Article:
Regarding asking permission, find the sweet spot between being able to make your own decisions and being courteous. Work out a system with your partner about how you’d like to go about making plans. For example, you can go over dates and plans at the beginning of each month together, which then lets you know when you are free for events with friends during the rest of the month. Language plays a part as well. When a friend asks you to do something, responding that you’d like to but just have to doublecheck dates with your partner is a lot more empowering than telling your friend that you “have to make sure it’s OK” with your partner. It may seem like a small adjustment, but over time it can make a big difference.

It’s also important to be able to let your partner know when you don’t want to be included in plans – even if he/she has already committed you. Having someone commit you to plans without first consulting you can feel very controlling over time, and cause problems down the line. Ideally, over time, the two of you will develop a sense of what types of activities you like to participate in together, and which activities you are better off doing on your own.

When in doubt, just think how you would feel in your partner’s place. If it’s something that  would make you feel trapped or taken for granted, then make sure to change your behavior or talk to them about theirs. Don’t let things get too comfortable so that you end up taking one another for granted, and remember how lucky you are to have one another.

If working together, draw a line

Most businesses frown on coworkers dating, but it happens all the time. Many people have their first serious relationships with someone they met in school. When we get older work, is where we spend the majority of our time and meet the largest variety of people, so it feels like a natural transition to do our socializing there.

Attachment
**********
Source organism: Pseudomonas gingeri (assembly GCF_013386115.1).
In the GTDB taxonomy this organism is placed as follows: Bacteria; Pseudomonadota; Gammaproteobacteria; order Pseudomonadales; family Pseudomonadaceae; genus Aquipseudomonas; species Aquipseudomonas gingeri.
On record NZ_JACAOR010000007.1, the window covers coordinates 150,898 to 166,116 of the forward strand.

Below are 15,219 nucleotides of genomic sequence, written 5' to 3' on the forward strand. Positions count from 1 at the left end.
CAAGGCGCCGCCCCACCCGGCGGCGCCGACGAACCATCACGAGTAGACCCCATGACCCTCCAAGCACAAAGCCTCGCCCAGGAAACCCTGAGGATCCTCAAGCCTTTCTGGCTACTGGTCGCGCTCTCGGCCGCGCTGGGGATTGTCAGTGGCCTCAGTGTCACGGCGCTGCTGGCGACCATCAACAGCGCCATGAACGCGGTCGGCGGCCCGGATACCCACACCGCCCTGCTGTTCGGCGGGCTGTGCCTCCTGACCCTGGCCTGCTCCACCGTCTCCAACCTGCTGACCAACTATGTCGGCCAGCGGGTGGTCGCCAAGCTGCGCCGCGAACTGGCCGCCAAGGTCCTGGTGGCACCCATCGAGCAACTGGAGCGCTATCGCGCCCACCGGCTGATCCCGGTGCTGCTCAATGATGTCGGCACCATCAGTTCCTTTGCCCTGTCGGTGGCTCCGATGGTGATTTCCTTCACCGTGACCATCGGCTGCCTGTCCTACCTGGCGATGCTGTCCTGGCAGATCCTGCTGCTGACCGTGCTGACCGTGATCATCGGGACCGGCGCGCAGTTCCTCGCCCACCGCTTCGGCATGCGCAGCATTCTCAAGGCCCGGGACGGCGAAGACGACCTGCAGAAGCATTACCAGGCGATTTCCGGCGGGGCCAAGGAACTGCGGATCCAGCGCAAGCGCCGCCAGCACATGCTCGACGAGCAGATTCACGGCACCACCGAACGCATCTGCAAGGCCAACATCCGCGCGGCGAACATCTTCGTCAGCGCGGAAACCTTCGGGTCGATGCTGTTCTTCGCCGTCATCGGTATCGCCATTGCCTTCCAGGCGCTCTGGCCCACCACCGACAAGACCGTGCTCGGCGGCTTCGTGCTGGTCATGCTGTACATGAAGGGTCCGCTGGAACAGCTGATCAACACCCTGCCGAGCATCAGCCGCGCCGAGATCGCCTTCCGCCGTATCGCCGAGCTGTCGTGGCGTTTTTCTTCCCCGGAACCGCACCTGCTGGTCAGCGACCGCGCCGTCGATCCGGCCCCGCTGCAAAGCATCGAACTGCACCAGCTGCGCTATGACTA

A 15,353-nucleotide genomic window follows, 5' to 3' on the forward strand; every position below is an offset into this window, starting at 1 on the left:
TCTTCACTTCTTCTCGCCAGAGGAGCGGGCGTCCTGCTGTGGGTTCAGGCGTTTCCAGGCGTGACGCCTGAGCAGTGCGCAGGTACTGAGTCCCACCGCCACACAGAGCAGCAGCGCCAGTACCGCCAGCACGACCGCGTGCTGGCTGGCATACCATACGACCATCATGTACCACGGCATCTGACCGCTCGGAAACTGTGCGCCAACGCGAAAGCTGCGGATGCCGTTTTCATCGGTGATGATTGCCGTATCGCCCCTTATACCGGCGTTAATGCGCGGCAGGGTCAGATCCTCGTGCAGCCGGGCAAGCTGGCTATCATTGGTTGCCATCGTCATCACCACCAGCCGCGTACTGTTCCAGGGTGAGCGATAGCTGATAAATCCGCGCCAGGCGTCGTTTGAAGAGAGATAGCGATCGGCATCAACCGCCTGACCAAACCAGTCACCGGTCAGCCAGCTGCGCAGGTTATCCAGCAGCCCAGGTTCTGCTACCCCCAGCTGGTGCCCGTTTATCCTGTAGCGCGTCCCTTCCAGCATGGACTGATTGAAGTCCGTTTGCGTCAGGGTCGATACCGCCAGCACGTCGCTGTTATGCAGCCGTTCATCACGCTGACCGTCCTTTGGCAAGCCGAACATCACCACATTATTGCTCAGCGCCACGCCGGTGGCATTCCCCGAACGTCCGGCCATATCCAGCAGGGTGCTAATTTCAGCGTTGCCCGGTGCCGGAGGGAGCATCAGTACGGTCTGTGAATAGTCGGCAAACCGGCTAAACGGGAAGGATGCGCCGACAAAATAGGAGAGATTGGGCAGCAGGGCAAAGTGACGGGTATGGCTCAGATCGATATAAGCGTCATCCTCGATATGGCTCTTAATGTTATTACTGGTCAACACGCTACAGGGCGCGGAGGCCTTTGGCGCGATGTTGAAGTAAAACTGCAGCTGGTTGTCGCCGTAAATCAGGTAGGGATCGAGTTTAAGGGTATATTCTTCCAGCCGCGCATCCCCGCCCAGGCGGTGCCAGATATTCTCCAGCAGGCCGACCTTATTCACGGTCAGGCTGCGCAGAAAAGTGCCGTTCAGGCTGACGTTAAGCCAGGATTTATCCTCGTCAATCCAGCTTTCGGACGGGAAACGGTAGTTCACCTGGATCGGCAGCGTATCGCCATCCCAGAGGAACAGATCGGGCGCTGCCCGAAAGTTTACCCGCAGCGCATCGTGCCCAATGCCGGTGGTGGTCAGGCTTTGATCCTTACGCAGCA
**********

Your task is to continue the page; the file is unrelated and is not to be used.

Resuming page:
If you and your partner work for the same company or in the same industry, it’s up to both of you to draw an ethical and emotional line between your jobs and your relationship. Just try to remember that when working, the work itself comes first. Be professional, focused, respectful and stick to your honest opinions and beliefs. Don’t compromise your opinions out of deference to a romantic relationship (or even a friendship). Go home everyday knowing you did your very best and deal with any emotional fallout where and when it belongs. At home and off the clock.

Speak up in public

Last but not least, a bit more about not compromising your opinions out of respect for your relationship. Once people know you are together they start to assume you are one person. That you share similar views and always agree. So if you are in a challenging, “opposites attract” kind of relationship, this can be very frustrating. How often have you been at a social event – or worse a professional one – and heard your partner make an argument you don’t necessarily agree with? The instinct is to not cause drama and keep quiet until you are alone. But by doing this, you have condoned their viewpoint in the eyes of everyone who heard it and that can affect how others see you.

We spend a lifetime learning how to speak up, state our opinions even when we know they are controversial, and establish our personal and professional reputations. So don’t stop now! It may cause some drama in your relationship or put your relationship on display in public, but you must remember to speak up and speak out! Make sure everyone knows who you are and what you think, or else you’ll find your partner always speaking for you. And if the person you are dating constantly says things you find offensive, incorrect, or insensitive, then think twice about who you are dating and why you are dating them.

One caveat to this – if your partner is working on a project that is especially meaningful to them and you have a difference of opinion with what or how they are doing it, talk to them in private about it. It can feel like a huge betrayal to have the person who is supposed to be your biggest supporter come out in public with a surprise difference of opinion. If your partner at least knows you have opposing thoughts or viewpoints, he or she will be prepared to deal with them in the workplace.

Being in love is one of the most magical experiences in life, but being yourself is a necessary ingredient to making that relationship as fulfilling as possible and to lasting as long as possible. Never lose yourself, and make sure you and your partner love each other for who you both really are.

Emma